of Biscay, and to a depth of nearly three miles. But, though their existence is proved at these enormous depths, they love best the rock-bound pools left by the retiring tide and the shallow water which fringes our islands and continents; and there they probably attain their greatest beauty and most perfect development.
Their distribution in time reaches back to the earliest dawnings of life upon our globe. The Graptolites of the Lower and Upper Silurian, the Hydroid Medusœ of the Jurassic, the Hydractinea of the Cretaceous, Miocene, and Pliocene, the Serturella of the Pleistocene, and the numberless forms of the present day, are the representatives of this family in geologic and historic time.
Like other humble forms of life, it shows a marvelous persistency. It has lived, almost unchanged, while great dynasties of higher organisms have one after the other risen, developed, and perished, or left only a few meagre representatives among the fauna of the present day. The fragility of their chitinous envelope and the perishable nature of their protoplasmic flesh would, of course, render it impossible that any full record of their existence should ever be found in the rocks of the primeval would, but the fragments which have, here and there, left their impress on the various geologic strata, show them to have been the contemporaries of the oldest forms of life which inhabited the Silurian seas, and to have quietly existed in the depths of those ancient waters over which the great fish and saurian dynasties lorded it through so many centuries.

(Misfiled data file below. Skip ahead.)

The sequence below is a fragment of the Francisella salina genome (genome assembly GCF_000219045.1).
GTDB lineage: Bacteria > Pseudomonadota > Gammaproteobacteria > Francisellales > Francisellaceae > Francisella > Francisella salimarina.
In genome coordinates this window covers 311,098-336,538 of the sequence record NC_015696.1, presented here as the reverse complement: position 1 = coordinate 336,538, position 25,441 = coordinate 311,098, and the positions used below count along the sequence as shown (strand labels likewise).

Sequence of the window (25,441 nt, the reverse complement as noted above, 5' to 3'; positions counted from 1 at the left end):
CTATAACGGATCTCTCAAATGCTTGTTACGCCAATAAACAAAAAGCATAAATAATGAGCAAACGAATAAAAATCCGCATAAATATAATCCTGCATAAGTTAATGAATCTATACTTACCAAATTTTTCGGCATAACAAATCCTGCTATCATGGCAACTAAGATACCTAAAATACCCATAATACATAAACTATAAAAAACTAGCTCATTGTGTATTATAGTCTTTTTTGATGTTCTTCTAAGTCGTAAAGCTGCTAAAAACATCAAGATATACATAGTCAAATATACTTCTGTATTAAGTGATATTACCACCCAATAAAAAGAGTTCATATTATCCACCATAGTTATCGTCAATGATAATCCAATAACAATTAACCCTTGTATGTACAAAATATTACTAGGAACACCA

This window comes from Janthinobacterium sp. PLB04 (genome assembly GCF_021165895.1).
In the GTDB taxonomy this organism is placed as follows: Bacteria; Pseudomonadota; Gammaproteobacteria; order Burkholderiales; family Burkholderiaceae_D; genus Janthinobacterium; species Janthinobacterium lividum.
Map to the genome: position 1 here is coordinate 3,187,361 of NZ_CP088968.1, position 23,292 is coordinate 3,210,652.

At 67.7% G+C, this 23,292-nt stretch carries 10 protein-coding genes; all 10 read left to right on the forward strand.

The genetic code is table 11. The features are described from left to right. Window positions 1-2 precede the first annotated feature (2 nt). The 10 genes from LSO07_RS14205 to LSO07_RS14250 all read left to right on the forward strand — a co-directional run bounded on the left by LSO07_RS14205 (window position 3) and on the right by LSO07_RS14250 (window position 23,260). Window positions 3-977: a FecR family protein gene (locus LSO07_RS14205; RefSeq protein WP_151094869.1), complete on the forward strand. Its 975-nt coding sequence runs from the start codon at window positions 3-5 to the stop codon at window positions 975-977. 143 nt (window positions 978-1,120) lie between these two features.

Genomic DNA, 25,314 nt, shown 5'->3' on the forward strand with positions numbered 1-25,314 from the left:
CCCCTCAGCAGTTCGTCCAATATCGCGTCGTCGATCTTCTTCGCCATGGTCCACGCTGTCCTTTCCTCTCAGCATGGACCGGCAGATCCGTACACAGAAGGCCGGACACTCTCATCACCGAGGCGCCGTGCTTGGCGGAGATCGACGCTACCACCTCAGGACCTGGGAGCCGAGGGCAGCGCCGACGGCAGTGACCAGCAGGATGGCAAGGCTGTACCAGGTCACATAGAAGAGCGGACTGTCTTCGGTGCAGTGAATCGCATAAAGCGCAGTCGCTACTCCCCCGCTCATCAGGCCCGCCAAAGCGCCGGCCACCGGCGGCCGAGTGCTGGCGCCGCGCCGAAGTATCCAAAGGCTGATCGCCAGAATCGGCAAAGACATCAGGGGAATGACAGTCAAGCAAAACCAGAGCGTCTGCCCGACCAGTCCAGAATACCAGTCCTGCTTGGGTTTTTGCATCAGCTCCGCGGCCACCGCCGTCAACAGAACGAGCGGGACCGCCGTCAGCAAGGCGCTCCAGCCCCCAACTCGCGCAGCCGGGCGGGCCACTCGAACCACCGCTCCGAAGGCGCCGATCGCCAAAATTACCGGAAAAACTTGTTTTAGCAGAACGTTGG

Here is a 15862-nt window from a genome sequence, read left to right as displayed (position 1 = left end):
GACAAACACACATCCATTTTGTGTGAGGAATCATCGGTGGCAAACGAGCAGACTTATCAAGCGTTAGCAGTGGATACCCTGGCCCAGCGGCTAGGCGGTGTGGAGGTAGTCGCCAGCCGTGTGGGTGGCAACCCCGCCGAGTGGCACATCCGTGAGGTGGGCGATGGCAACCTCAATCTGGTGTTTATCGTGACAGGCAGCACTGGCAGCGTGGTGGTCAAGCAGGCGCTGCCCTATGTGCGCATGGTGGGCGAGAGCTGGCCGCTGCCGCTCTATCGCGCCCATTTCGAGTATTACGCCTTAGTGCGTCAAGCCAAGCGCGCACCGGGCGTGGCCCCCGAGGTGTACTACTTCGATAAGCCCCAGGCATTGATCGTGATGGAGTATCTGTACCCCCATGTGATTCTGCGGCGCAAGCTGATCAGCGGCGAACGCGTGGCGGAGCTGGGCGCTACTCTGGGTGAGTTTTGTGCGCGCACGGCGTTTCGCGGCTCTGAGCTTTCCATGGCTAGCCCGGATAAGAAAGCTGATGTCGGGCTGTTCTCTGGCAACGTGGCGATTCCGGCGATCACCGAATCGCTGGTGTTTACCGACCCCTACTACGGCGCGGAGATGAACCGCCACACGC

TO those on whom the British Association confers the honor of presiding over its meetings the choice of a subject presents some difficulty. The presidents of sections give accounts of what is new in their departments; and essays on science in general, though desirable in the earlier years of the Association, would be less appropriate to-day. Past presidents have discoursed on many subjects, on the mind and on things beyond the reach of mind, and I have arrived at the conclusion that humbler themes will not be out of place on this occasion. I propose to say something of a profession to which my life has been devoted—a theme which cannot stand as high in your estimation as in my own, but which I have chosen because I ought to understand it better than any other. I propose to say something on its origin, its work, and kindred topics.
- Times's summary of Inaugural Address at the Bristol Meeting of the British Association.